Were The Cradock Four a Sacrifice For South Africa's Democracy?

June 27, 1985 - It was on this day that activists Matthew Goniwe, Fort Calata, Sparrow Mkhonto and Sicelo Mhlauli paid the ultimate price at the hands of the apartheid government's security forces. The day that changed the lives of four families forever - a day that robbed Nomonde Calata, Nyameka Goniwe, Sindiswa Mkhonto and Nombuyiselo Mhlauli of their husbands - men who were fathers, brothers, and friends.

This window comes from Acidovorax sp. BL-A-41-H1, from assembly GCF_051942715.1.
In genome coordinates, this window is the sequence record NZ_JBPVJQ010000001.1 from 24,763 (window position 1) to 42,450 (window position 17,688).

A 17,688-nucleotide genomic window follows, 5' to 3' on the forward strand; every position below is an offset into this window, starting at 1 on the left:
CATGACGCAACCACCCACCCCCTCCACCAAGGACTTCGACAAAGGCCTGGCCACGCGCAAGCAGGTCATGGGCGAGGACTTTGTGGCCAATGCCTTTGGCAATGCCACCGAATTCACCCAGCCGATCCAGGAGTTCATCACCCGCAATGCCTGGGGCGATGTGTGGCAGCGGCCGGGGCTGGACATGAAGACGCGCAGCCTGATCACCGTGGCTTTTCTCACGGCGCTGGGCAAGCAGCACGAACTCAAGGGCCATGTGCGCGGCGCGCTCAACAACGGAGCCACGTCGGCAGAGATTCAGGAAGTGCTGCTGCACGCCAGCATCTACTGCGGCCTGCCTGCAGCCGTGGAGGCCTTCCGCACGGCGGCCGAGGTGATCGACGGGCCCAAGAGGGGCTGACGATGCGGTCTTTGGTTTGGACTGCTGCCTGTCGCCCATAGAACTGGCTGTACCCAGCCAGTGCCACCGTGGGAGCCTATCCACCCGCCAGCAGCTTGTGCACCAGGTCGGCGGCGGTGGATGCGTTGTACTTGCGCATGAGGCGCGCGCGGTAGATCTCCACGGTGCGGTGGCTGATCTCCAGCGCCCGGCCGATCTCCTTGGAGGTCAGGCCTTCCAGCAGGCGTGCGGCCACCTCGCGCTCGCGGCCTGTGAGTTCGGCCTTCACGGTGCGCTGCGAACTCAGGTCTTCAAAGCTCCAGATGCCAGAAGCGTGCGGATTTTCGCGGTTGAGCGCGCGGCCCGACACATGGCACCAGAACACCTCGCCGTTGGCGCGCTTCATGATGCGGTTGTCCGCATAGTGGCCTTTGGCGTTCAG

Over thirty years later, well-known South African journalist and author Lukhanyo Calata, son of the late Fort Calata, together with family members of Goniwe, Mkhonto and Mhlauli, approached the high court in Pretoria to seek justice for their fathers and bring those responsible to book, writes Esther Rose for AllAfrica

InFocus

Top: Cradock, democratic South Africa's flag, Bottom: Lukhanyo Calata's book, My Father Died for This, apartheid South African flag, Tuynhuys, the official residence of the president in Cape Town, where talks on removing the Cradock Four were held.

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